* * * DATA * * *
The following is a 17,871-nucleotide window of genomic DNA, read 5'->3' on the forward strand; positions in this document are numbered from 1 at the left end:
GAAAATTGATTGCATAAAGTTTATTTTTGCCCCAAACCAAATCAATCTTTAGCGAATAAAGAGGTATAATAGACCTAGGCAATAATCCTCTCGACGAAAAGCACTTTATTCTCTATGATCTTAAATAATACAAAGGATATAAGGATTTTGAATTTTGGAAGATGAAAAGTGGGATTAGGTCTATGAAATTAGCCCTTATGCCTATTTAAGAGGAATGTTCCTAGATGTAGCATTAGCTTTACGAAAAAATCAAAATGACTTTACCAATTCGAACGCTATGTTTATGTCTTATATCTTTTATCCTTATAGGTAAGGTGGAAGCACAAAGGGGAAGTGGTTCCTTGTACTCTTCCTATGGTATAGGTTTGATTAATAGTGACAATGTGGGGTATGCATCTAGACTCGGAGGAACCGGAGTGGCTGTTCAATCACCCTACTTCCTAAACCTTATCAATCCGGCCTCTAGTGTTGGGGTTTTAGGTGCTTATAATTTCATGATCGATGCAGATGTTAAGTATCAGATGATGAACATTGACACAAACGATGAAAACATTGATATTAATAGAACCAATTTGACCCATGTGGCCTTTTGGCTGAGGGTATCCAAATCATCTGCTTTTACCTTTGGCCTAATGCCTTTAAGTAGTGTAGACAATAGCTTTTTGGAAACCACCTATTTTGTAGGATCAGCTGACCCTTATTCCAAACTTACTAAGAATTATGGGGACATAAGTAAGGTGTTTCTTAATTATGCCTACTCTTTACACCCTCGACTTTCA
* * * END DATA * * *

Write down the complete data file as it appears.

The following is a 17,871-nucleotide window of genomic DNA, read 5'->3' on the forward strand; positions in this document are numbered from 1 at the left end:
GAAAATTGATTGCATAAAGTTTATTTTTGCCCCAAACCAAATCAATCTTTAGCGAATAAAGAGGTATAATAGACCTAGGCAATAATCCTCTCGACGAAAAGCACTTTATTCTCTATGATCTTAAATAATACAAAGGATATAAGGATTTTGAATTTTGGAAGATGAAAAGTGGGATTAGGTCTATGAAATTAGCCCTTATGCCTATTTAAGAGGAATGTTCCTAGATGTAGCATTAGCTTTACGAAAAAATCAAAATGACTTTACCAATTCGAACGCTATGTTTATGTCTTATATCTTTTATCCTTATAGGTAAGGTGGAAGCACAAAGGGGAAGTGGTTCCTTGTACTCTTCCTATGGTATAGGTTTGATTAATAGTGACAATGTGGGGTATGCATCTAGACTCGGAGGAACCGGAGTGGCTGTTCAATCACCCTACTTCCTAAACCTTATCAATCCGGCCTCTAGTGTTGGGGTTTTAGGTGCTTATAATTTCATGATCGATGCAGATGTTAAGTATCAGATGATGAACATTGACACAAACGATGAAAACATTGATATTAATAGAACCAATTTGACCCATGTGGCCTTTTGGCTGAGGGTATCCAAATCATCTGCTTTTACCTTTGGCCTAATGCCTTTAAGTAGTGTAGACAATAGCTTTTTGGAAACCACCTATTTTGTAGGATCAGCTGACCCTTATTCCAAACTTACTAAGAATTATGGGGACATAAGTAAGGTGTTTCTTAATTATGCCTACTCTTTACACCCTCGACTTTCA